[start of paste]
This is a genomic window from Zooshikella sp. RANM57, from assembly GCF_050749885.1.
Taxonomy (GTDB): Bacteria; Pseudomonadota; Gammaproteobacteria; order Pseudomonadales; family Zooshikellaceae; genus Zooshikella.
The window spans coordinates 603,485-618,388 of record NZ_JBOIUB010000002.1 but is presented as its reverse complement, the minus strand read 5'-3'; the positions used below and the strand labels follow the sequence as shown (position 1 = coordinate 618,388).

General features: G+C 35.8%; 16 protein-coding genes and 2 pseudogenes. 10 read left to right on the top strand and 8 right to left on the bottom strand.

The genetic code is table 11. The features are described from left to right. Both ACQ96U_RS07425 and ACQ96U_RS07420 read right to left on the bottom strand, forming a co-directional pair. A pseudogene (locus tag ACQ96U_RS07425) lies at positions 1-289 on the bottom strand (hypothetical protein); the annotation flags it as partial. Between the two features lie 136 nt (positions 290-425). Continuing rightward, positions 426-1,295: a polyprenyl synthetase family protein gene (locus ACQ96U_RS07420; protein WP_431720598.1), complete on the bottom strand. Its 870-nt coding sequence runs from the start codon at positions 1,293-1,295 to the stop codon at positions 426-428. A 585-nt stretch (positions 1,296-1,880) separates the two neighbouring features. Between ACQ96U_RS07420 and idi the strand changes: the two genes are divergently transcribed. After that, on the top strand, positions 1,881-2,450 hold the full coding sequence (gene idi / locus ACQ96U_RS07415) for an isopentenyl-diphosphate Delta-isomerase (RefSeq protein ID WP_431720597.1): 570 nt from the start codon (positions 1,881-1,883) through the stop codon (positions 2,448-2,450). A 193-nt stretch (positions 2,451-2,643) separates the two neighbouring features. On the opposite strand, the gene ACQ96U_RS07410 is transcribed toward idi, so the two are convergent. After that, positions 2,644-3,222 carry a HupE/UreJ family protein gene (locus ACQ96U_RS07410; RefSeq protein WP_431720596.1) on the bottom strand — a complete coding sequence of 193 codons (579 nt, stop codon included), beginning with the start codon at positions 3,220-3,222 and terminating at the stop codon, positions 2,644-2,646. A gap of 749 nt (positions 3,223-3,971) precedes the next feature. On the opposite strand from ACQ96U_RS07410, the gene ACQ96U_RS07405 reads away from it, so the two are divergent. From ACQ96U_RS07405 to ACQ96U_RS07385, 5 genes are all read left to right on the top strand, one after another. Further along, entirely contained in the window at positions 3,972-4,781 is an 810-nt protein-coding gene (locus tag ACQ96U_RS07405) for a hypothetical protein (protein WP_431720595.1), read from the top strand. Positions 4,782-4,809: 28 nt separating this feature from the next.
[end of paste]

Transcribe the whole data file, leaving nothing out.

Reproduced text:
This is a genomic window from Zooshikella sp. RANM57, from assembly GCF_050749885.1.
Taxonomy (GTDB): Bacteria; Pseudomonadota; Gammaproteobacteria; order Pseudomonadales; family Zooshikellaceae; genus Zooshikella.
The window spans coordinates 603,485-618,388 of record NZ_JBOIUB010000002.1 but is presented as its reverse complement, the minus strand read 5'-3'; the positions used below and the strand labels follow the sequence as shown (position 1 = coordinate 618,388).

General features: G+C 35.8%; 16 protein-coding genes and 2 pseudogenes. 10 read left to right on the top strand and 8 right to left on the bottom strand.

The genetic code is table 11. The features are described from left to right. Both ACQ96U_RS07425 and ACQ96U_RS07420 read right to left on the bottom strand, forming a co-directional pair. A pseudogene (locus tag ACQ96U_RS07425) lies at positions 1-289 on the bottom strand (hypothetical protein); the annotation flags it as partial. Between the two features lie 136 nt (positions 290-425). Continuing rightward, positions 426-1,295: a polyprenyl synthetase family protein gene (locus ACQ96U_RS07420; protein WP_431720598.1), complete on the bottom strand. Its 870-nt coding sequence runs from the start codon at positions 1,293-1,295 to the stop codon at positions 426-428. A 585-nt stretch (positions 1,296-1,880) separates the two neighbouring features. Between ACQ96U_RS07420 and idi the strand changes: the two genes are divergently transcribed. After that, on the top strand, positions 1,881-2,450 hold the full coding sequence (gene idi / locus ACQ96U_RS07415) for an isopentenyl-diphosphate Delta-isomerase (RefSeq protein ID WP_431720597.1): 570 nt from the start codon (positions 1,881-1,883) through the stop codon (positions 2,448-2,450). A 193-nt stretch (positions 2,451-2,643) separates the two neighbouring features. On the opposite strand, the gene ACQ96U_RS07410 is transcribed toward idi, so the two are convergent. After that, positions 2,644-3,222 carry a HupE/UreJ family protein gene (locus ACQ96U_RS07410; RefSeq protein WP_431720596.1) on the bottom strand — a complete coding sequence of 193 codons (579 nt, stop codon included), beginning with the start codon at positions 3,220-3,222 and terminating at the stop codon, positions 2,644-2,646. A gap of 749 nt (positions 3,223-3,971) precedes the next feature. On the opposite strand from ACQ96U_RS07410, the gene ACQ96U_RS07405 reads away from it, so the two are divergent. From ACQ96U_RS07405 to ACQ96U_RS07385, 5 genes are all read left to right on the top strand, one after another. Further along, entirely contained in the window at positions 3,972-4,781 is an 810-nt protein-coding gene (locus tag ACQ96U_RS07405) for a hypothetical protein (protein WP_431720595.1), read from the top strand. Positions 4,782-4,809: 28 nt separating this feature from the next.